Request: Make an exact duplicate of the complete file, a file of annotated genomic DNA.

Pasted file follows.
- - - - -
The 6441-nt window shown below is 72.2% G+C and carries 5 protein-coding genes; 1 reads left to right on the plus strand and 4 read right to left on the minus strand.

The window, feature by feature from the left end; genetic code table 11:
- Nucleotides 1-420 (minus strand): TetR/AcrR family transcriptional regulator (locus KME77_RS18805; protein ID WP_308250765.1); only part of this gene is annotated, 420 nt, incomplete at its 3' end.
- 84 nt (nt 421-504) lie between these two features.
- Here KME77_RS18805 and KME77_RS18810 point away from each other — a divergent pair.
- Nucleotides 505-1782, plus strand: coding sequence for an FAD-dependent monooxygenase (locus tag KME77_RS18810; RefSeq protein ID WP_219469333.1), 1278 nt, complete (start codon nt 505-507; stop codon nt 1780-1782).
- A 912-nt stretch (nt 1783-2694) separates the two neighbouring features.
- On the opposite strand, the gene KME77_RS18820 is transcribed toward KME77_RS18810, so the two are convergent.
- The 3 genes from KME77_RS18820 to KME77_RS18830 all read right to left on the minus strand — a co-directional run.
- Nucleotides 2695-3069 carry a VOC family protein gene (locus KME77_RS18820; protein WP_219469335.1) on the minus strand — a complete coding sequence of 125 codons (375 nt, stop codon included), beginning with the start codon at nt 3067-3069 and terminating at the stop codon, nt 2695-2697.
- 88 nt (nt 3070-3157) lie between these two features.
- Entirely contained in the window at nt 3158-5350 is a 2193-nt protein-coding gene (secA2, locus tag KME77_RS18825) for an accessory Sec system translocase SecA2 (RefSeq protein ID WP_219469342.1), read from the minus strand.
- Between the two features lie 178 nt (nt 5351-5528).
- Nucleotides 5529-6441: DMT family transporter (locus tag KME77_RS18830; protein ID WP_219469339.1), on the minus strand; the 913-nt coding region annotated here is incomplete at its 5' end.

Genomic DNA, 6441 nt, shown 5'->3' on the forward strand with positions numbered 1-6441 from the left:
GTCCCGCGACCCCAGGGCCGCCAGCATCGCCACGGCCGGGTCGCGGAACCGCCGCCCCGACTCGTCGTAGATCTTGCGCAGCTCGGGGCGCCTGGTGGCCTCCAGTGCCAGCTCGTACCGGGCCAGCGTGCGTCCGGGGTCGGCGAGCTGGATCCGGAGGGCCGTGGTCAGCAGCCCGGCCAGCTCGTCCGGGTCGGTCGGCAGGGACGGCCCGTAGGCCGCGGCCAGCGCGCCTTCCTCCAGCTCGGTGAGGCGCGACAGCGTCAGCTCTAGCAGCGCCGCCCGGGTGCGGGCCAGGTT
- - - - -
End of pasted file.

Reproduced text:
The 6441-nt window shown below is 72.2% G+C and carries 5 protein-coding genes; 1 reads left to right on the plus strand and 4 read right to left on the minus strand.

The window, feature by feature from the left end; genetic code table 11:
- Nucleotides 1-420 (minus strand): TetR/AcrR family transcriptional regulator (locus KME77_RS18805; protein ID WP_308250765.1); only part of this gene is annotated, 420 nt, incomplete at its 3' end.
- 84 nt (nt 421-504) lie between these two features.
- Here KME77_RS18805 and KME77_RS18810 point away from each other — a divergent pair.
- Nucleotides 505-1782, plus strand: coding sequence for an FAD-dependent monooxygenase (locus tag KME77_RS18810; RefSeq protein ID WP_219469333.1), 1278 nt, complete (start codon nt 505-507; stop codon nt 1780-1782).
- A 912-nt stretch (nt 1783-2694) separates the two neighbouring features.
- On the opposite strand, the gene KME77_RS18820 is transcribed toward KME77_RS18810, so the two are convergent.
- The 3 genes from KME77_RS18820 to KME77_RS18830 all read right to left on the minus strand — a co-directional run.
- Nucleotides 2695-3069 carry a VOC family protein gene (locus KME77_RS18820; protein WP_219469335.1) on the minus strand — a complete coding sequence of 125 codons (375 nt, stop codon included), beginning with the start codon at nt 3067-3069 and terminating at the stop codon, nt 2695-2697.
- 88 nt (nt 3070-3157) lie between these two features.
- Entirely contained in the window at nt 3158-5350 is a 2193-nt protein-coding gene (secA2, locus tag KME77_RS18825) for an accessory Sec system translocase SecA2 (RefSeq protein ID WP_219469342.1), read from the minus strand.
- Between the two features lie 178 nt (nt 5351-5528).
- Nucleotides 5529-6441: DMT family transporter (locus tag KME77_RS18830; protein ID WP_219469339.1), on the minus strand; the 913-nt coding region annotated here is incomplete at its 5' end.

Genomic DNA, 6441 nt, shown 5'->3' on the forward strand with positions numbered 1-6441 from the left:
GTCCCGCGACCCCAGGGCCGCCAGCATCGCCACGGCCGGGTCGCGGAACCGCCGCCCCGACTCGTCGTAGATCTTGCGCAGCTCGGGGCGCCTGGTGGCCTCCAGTGCCAGCTCGTACCGGGCCAGCGTGCGTCCGGGGTCGGCGAGCTGGATCCGGAGGGCCGTGGTCAGCAGCCCGGCCAGCTCGTCCGGGTCGGTCGGCAGGGACGGCCCGTAGGCCGCGGCCAGCGCGCCTTCCTCCAGCTCGGTGAGGCGCGACAGCGTCAGCTCTAGCAGCGCCGCCCGGGTGCGGGCCAGGTT